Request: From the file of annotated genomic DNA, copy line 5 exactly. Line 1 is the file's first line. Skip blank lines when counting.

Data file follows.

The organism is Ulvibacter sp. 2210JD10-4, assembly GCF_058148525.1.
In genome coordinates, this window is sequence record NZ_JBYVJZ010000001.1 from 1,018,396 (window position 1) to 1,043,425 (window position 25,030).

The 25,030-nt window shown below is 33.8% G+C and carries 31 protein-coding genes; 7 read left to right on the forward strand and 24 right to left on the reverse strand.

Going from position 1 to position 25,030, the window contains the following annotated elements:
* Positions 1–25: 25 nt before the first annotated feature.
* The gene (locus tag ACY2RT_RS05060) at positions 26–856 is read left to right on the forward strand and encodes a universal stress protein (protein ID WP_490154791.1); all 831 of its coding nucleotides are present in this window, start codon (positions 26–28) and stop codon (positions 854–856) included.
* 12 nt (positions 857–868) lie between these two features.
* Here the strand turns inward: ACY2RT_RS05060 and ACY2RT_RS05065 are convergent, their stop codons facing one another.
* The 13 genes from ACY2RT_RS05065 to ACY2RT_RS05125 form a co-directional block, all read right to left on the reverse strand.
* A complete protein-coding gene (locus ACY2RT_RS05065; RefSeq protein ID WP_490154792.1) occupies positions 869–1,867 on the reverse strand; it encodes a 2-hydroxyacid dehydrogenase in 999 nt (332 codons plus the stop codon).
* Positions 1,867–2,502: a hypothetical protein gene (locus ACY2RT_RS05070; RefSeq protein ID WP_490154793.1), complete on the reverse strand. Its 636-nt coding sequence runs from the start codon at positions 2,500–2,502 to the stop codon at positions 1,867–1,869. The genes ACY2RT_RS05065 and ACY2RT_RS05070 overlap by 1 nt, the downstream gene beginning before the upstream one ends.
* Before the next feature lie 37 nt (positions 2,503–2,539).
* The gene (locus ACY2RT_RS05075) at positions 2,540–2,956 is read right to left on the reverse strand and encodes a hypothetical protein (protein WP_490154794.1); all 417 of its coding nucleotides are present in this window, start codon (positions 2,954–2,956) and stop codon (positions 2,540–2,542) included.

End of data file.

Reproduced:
* Positions 1–25: 25 nt before the first annotated feature.